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Trash Talk: A Look Inside the Bag

4 minutes

Not many of us think about where our trash actually goes when it leaves our home. But as more and more people inhabit this earth, rethinking how we live right now is mandatory in order to ensure that our earth is habitable for generations to come. We’re generating more trash than we have at any point in history. In fact, the U.S. is the #1 trash-producing country in the world at 1,609 pounds per person per year. This means that 5 percent of the world’s people generate 40 percent of the world’s waste. When all of our trash ends up in one big heap, that heap becomes a toxic landmass that releases carbon dioxide and methane. As trash continues its decomposition process, more and more of these toxic gases are released, and this is a major contributor to climate change.

This may feel like a lost cause, but we can start at the source: our very own trash! Most of us are unaware of what could have been handled or disposed of in a different way. So let’s rip open that trash bag and see what we can do to make things better!

Major Bummer #1: Plastic bags take up to 1,000 years to decompose in a landfill. 
Sure, we all know the plastic bags we get from the grocery store, but this includes more than just that. Think about the last time you ordered a new shirt online and it came in that beautifully branded plastic bag that you readily threw in the garbage will be on this earth long after you are gone.

What you can do right now: Did you know certain large grocery chains will actually recycle those bags for you? This goes for those shipping bags, plastic grocery bags, plastic-wrapped toilet paper, and even food bags (although give these a quick rinse and let them dry out to make sure they are clean!). Whenever possible, though, use reusable bags instead of plastic.

Major Bummer #2:  Plastic bottles require up to 700 years to dissolve in a landfill. Thirty-eight million plastic bottles go to landfills each year in America alone.
Humans buy about 1,000,000 plastic bottles per minute in total. Only about 23 percent of plastic bottles are recycled within the U.S. Not only that, but we are also wasting our resources on creating them as well. According to estimates, every year we use approximately 1.6 million barrels of oil just to produce plastic water bottles.

What you can do right now: Stop buying one-use plastic bottle containers of water, Gatorade, soda, and other various beverages. Instead stock up on those oh- so- fashionable reusable water bottles.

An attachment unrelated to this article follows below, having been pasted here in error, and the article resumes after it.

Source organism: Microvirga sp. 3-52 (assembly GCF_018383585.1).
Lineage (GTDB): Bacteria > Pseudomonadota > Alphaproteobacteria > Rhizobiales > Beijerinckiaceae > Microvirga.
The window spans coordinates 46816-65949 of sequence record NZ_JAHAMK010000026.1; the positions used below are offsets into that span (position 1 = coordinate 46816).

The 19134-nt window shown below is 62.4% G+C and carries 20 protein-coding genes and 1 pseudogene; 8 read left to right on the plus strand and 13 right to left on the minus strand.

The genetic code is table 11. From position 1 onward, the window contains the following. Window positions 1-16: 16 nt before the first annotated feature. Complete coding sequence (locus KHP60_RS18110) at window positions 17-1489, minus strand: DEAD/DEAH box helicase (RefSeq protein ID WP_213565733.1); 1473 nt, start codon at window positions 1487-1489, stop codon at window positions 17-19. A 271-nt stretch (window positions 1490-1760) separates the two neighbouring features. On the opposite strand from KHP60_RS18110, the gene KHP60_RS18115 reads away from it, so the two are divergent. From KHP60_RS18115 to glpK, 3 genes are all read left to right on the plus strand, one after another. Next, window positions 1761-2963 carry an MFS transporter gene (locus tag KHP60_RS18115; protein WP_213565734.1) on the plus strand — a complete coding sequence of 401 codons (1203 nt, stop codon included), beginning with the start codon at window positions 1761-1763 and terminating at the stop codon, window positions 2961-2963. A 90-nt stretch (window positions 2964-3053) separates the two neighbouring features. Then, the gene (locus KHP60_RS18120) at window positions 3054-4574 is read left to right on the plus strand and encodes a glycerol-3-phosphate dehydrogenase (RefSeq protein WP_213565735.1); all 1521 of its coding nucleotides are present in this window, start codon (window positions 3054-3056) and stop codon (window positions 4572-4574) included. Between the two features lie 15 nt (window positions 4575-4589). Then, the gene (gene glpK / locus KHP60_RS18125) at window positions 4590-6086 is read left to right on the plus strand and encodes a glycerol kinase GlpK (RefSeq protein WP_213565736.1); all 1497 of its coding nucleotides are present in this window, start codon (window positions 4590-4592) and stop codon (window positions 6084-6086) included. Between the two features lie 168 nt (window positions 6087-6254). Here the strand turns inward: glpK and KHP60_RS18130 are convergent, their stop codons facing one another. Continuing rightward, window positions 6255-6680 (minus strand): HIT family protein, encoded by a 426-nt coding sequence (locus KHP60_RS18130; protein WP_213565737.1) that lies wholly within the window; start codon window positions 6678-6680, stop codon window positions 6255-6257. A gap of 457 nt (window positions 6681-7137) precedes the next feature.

Major Bummer #3: More than 15 million tons of used textile waste is generated each year in the United States. 
As clothing decomposes, it releases greenhouse gases, carbon dioxide, and methane—and synthetic clothing may take hundreds of years to decompose. An estimated 95 percent of textiles and clothing are recyclable, and consumers are the main culprits for throwing away their used clothing.

What you can do right now: If it’s in good, wearable condition, donating your clothing to a local homeless shelter or Goodwill is a great way to go! For clothes that may have seen better days, consider recycling those items at a variety of places such as H & M Stores, The North Face Stores, and Levi’s.

Major Bummer #4: Collectively, we manage to throw out an estimated 80 billion pounds of food every year.
Wasted food is also the single biggest occupant in American landfills, according to the Environmental Protection Agency. Not only is it bad for the environment, but it’s also hard on our wallets. For an American family of four, the average value of discarded produce is nearly $1,600 annually.

What you can do right now: Meal planning can go a long way in ensuring that you use all the food you purchase. Also, remember that freezing products can prolong their life, so if you find that you’ve overbought, you can freeze some of your goods for a later date. Also don’t fall into the trap of only buying foods that look “perfect”; this leads to a lot of food waste within grocery stores. So the next time you are at the grocery store, go for that wonky-looking apple! It will still taste just as good!

Major Bummer #5: The United States throws away $11.4 billion worth of recyclable containers and food packaging every year.
Food packaging accounts for almost two-thirds of total packaging waste. That salad you bought for lunch yesterday might have been healthy for you, but its packaging is toxic to the environment.

What you can do: Packaging can be hard to avoid;, however, there are steps you can take to help. Look up online to see if there is anywhere locally that you can buy foods in bulk. Take your own containers, and stock up on the essentials with your own containers and glass jars. This will help you avoid buying anything that comes in wasteful single-serving packages, such as candy, gum, granola bars, popsicles, etc. Avoid food wrapped in plastic or single-serving packages.

The bottom line is, we are all in this together, and we need to work together to make sure our planet is here for the future. All the little steps each of us choose to take individually can really add up to one big, collective difference.